In the U.S., chronic hepatitis C is a leading cause of cirrhosis (scarring) of the liver, end-stage liver disease, liver cancer, and liver transplants. More than 15,000 people die of hepatitis C every year, according to the CDC.

The USPSTF is updating their recommendations because of new research and because there are newer, more effective medicines, with fewer side effects, available to treat hepatitis C. The CDC has estimated that one-time hepatitis C screening of people born between 1945 and 1965 could identify more than 800,000 additional people, and that that the newly available drugs can cure up to 75% of infections. Expanded testing and treatment could save more than 120,000 lives.

"The treatment of hepatitis C is advancing rapidly," says Kirsten Bibbins-Domingo, M.D., PhD, an Associate Professor of Medicine and of Epidemiology and Biostatistics at the University of California/San Francisco and a member of the Task Force. "Based on what we know today, the Task Force concluded that screening provides substantial benefits for people at high risk. We also found that screening people from the baby boomer generation also provides real, although smaller, benefits. People at high risk have about a 50 percent chance of being infected with hepatitis C [;] people born between 1945 and 1965 have a three to four percent chance of being infected."

HCV antibody testing with confirmatory testing for the virus using molecular methods (polymerase chain reaction, PCR) has been shown to be accurate for identifying patients with hepatitis C, according to the Task Force. However, the Task Force found no evidence, and made no recommendation, for how often people should be screened.

The public comment period for the USPSTF recommendations on HIV and hepatitis C screening ended in late December. Final recommendations are expected during 2013, according to Ana Fullmer, a spokesperson for the Task Force.

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NOTE: This article is based on research that utilizes the sources cited here as well as the collective experience of the Lab Tests Online Editorial Review Board. This article is periodically reviewed by the Editorial Board and may be updated as a result of the review. Any new sources cited will be added to the list and distinguished from the original sources used.

Screening for HIV: U.S. Preventive Services Task Force Recommendation Statement, DRAFT. Available online at http://www.uspreventiveservicestaskforce.org/draftrec.htm#consider through http://www.uspreventiveservicestaskforce.org. Accessed December 20, 2012.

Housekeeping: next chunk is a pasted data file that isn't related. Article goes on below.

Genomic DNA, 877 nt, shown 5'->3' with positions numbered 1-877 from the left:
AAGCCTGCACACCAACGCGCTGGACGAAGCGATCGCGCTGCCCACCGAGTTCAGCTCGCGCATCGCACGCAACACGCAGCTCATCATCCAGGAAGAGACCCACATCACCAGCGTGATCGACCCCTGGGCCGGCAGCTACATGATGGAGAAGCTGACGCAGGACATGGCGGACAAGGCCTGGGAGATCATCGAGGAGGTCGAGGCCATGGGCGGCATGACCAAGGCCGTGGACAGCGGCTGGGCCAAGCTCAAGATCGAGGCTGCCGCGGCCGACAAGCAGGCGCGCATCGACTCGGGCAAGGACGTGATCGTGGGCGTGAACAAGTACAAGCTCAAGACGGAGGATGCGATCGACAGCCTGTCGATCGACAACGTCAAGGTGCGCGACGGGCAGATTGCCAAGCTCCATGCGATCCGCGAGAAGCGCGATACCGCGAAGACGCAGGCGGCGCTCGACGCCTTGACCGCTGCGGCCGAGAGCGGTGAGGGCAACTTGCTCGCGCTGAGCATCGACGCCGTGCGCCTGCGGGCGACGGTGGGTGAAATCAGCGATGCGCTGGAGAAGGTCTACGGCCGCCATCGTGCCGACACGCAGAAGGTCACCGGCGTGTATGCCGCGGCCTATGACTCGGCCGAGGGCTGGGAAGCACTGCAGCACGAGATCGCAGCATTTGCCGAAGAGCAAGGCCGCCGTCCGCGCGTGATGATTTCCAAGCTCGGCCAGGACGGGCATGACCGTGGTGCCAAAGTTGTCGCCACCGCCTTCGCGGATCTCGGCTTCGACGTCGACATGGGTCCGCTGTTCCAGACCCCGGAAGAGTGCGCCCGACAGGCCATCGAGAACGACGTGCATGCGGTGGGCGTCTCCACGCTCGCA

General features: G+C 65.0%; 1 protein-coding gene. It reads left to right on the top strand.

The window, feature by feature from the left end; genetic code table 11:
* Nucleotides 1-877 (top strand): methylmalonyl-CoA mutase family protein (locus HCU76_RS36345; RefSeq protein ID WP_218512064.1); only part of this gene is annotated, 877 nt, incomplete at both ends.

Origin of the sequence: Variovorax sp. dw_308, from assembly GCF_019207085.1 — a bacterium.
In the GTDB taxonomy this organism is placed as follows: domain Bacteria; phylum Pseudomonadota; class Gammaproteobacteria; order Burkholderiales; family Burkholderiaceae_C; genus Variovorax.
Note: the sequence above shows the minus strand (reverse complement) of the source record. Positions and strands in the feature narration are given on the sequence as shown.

U.S. Preventive Services Task Force Issues Draft Recommendation on Screening for Human Immunodeficiency Virus (HIV) (News Release). PDF available for download at http://www.uspreventiveservicestaskforce.org/bulletins/hivbulletin.pdf through http://www.uspreventiveservicestaskforce.org. Accessed December 20, 2012.

Centers for Disease Control and Prevention. Basic Information about HIV and AIDS. Available online at http://www.cdc.gov/hiv/topics/basic/index.htm#hiv through http://www.cdc.gov. Accessed December 20, 2012.

Centers for Disease Control and Prevention. One Test. Two Lives. HIV Screening for Prenatal Care. Available online at http://www.cdc.gov/Features/1Test2Lives/http://www.cdc.gov/Features/1Test2Lives/ through http://www.cdc.gov. Accessed December 20, 2012.

CDC Vital Signs. HIV Among Youth in the US. Available online at http://www.cdc.gov/vitalsigns/HIVAmongYouth/index.html through http://www.cdc.gov. Accessed December 20, 2012.

U.S. Preventive Services Task Force Issues Draft Recommendation on Screening for Hepatitis C Virus Infection in Adults. PDF available for download at http://www.uspreventiveservicestaskforce.org/bulletins/hepcbulletin.pdf through http://www.uspreventiveservicestaskforce.org. Accessed December 20, 2012.

U.S. Preventive Services Task Force. Screening for Hepatitis C Infection in Adults. PDF available for download at http://www.uspreventiveservicestaskforce.org/uspstf12/hepc/hepcfact.pdf through http://www.uspreventiveservicestaskforce.org. Accessed December 20, 2012.

Screening for Hepatitis C Virus Infection in Adults: U.S. Preventive Services Task Force Recommendation Statement, DRAFT. Available online at http://www.uspreventiveservicestaskforce.org/draftrec2.htm through http://www.uspreventiveservicestaskforce.org. Accessed December 20, 2012.

Hepatitis C Testing for Anyone Born During 1945-1965: New CDC Recommendations. Available online at http://www.cdc.gov/features/hepatitisctesting/ through http://www.cdc.gov. Accessed December 20, 2012.

CDC Now Recommends All Baby Boomers Receive One-Time Hepatitis C Test. Available online at http://www.cdc.gov/nchhstp/newsroom/2012/HCV-Testing-Recs-PressRelease.html through http://www.cdc.gov. Accessed December 20, 2012.

Centers for Disease Control and Prevention. Hepatitis C Overview and Statistics. Available online at http://www.cdc.gov/hepatitis/HCV/HCVfaq.htm#section1 through http://www.cdc.gov. Accessed December 26, 2012.

Ana Fullmer, spokesperson for the U.S. Preventive Services Task Force. Phone interview December 19, 2012.